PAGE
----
Internet in J&K for 'dirty films': VK Saraswat apologises after uproar
NITI Aayog member and former DRDO chief V K Saraswat stoked a fresh controversy when he appeared to support internet ban in Jammu and Kashmir contending that people in Kashmir used the internet only to watch 'dirty films'.
'What difference does it make if there is no internet in Kashmir? What do you watch on the internet there? What e-tailing is happening there? Besides watching dirty films, you do nothing there,' Saraswat had in an interaction in Ahmedabad after delivering a lecture on 5G communication technology at a private institute on Saturday.
Saraswat's comments triggered a severe backlash with some reminding the former top defence scientist about BJP leaders watching porn in the Karnataka assembly and the ruling party's defence of the act.
Twitterati went to the extent of digging out BJP IT Cell chief Amit Malviya's tweets dating back to 2012 questioning whether watching porn was illegal.
An embarrassed Saraswat rushed into a damage control exercise and came out with a clarification that he was not against the rights of the people of Kashmir to have access to the internet.
Saraswat also issued an outright apology and contended that he was quoted out of context as his lecture at the institute on 5G technology and related issues.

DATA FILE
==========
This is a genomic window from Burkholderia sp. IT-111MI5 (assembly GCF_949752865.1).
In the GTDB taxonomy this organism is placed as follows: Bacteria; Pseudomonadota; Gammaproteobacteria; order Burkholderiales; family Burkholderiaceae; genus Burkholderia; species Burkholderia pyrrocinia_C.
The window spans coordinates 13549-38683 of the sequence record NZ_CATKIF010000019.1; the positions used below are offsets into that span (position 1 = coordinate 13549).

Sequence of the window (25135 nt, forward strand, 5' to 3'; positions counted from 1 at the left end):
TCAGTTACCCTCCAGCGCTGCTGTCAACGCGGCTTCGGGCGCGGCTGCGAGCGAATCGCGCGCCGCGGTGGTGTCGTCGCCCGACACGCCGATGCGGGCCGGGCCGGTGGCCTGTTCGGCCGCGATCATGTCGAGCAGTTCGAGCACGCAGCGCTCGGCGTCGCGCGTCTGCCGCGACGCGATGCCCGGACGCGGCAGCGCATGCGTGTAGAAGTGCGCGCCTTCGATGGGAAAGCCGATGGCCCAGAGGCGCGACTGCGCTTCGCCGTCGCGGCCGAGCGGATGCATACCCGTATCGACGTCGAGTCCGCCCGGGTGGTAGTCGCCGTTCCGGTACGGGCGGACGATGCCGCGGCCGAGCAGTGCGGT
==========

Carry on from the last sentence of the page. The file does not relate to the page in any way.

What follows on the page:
'I have been quoted out of context. If this misquotation has hurt the feelings of the people of Kashmir, I apologise and would not like them to carry this impression that I am against the rights of the Kashmiris to have internet access,' Saraswat said.
He claimed that he was asked questions about the performance of the government and the economy instead of the topic of his lecture.
While Congress refrained from commenting on the issue, CPI(M) General Secretary Sitaram Yechury lashed out at Saraswat and counselled him to read the Preamble of the Constitution to update himself.
Centre had enforced a communication shutdown in J&K since August when it stripped it of the special status under Article 370 and bifurcated the state into two union territories.
Over the past few months, the Centre has been easing the clampdown on communication by allowing the use of landline telephones, mobile telephones and internet use, gradually.